Will Seattle officials use the same lawsuit defense they want to take away from police?

The Hill:

A year ago, Seattle was in the midst of what its mayor, Jenny Durkan, called a “summer of love” with the establishment of an “autonomous zone” called “Capitol Hill Occupied Protest,” or “CHOP.”

It proved instead to be a month of mayhem resulting in deaths, robberies and sexual assaults. Now the city may be relying an immunity defense despite leaders opposing such defenses for individual police officers.

Rioters took over a police station and were allowed to occupy an entire section of the city. At the time, I wrote that if someone sued over the resulting mayhem, Durkan and Seattle could find themselves clinging to the very legal doctrine they denounced in police brutality cases: immunity.

That has now happened with a number of state and federal lawsuits. In the latest, a suit by the mother of a young man killed during the reign of CHOP, the city is likely to argue that it has immunity for its discretionary decision-making, including abandoning parts of the city to a mob.

Donnitta Sinclair lost her son, Horace Lorenzo Anderson, across from Cal Anderson Park, which was a focus of the mob’s “re-imagining” government. City officials did nothing as the park and surrounding area became rife with crime and drugs. On June 20, Anderson, who had graduated the day before from an alternative youth-education program, was allegedly gunned down by Marcel Long, 18, after an altercation.

Due to the autonomy granted to CHOP by Durkan and the city, emergency treatment for Anderson was delayed since medical crews were treated as “foreign” in the occupied zone. Eventually, the dying Anderson was placed in a private vehicle to try to get him out of CHOP. Sinclair’s suit alleges that a “Medic One ambulance was about a block and a half away from where Anderson lay bleeding” and its crew repeatedly radioed for permission to enter the autonomous zone. When police and medical teams tried to gain entrance, they reported being met by protesters asserting their sovereign rights.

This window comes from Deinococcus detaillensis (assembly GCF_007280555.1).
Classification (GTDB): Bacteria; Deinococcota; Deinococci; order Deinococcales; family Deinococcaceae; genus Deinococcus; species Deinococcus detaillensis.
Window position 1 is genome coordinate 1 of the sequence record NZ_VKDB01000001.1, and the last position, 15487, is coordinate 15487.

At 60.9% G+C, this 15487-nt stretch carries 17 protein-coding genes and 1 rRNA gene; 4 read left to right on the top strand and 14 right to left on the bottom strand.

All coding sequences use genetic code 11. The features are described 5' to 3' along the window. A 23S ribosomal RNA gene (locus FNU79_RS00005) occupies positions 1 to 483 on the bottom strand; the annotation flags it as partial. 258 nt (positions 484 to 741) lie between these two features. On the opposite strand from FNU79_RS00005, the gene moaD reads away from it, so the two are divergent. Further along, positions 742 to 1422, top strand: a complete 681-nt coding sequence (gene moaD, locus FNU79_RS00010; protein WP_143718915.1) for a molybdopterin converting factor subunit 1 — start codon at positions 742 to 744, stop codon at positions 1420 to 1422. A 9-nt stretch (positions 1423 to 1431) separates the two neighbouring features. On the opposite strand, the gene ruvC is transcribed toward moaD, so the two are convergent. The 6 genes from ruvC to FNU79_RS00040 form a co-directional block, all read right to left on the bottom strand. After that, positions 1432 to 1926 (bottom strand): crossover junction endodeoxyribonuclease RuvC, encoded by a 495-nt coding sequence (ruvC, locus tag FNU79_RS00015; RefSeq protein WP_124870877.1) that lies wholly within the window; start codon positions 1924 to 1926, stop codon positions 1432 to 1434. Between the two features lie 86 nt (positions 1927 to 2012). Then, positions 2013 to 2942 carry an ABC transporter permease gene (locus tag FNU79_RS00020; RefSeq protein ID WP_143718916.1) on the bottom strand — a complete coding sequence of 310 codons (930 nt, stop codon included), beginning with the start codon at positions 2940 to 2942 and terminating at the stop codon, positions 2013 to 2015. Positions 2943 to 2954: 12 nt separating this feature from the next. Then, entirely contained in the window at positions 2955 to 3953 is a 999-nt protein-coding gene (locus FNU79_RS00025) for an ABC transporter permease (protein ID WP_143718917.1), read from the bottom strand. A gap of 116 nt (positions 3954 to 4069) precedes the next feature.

The violence in CHOP continued. A little over a week later in another shooting, a 16-year-old boy was killed, and a 14-year-old was seriously wounded. Crimes in CHOP included homicides, shootings, robberies and sexual assaults — as city officials watched and did nothing.

While first celebrated in the media as a fun “block party” with colorful art and gathering places like the “No Cop Café,” the truth about CHOP soon became clear and less popular. Durkan then belatedly ordered the police to restore control of the area.

For police officers, the city’s defense may seem as familiar as it is frustrating. This is the flip side to lethal-force cases such as last month’s shooting of Ma’Khia Bryant, 16, in Columbus, Ohio, in which Officer Nicholas Reardon used lethal force to stop the stabbing of another girl. In the case of CHOP, Durkan and other Seattle officials decided not to act despite deaths, sexual assaults and other crimes. They will now argue that their inaction was a well-intended but admittedly unsuccessful attempt at de-escalation.

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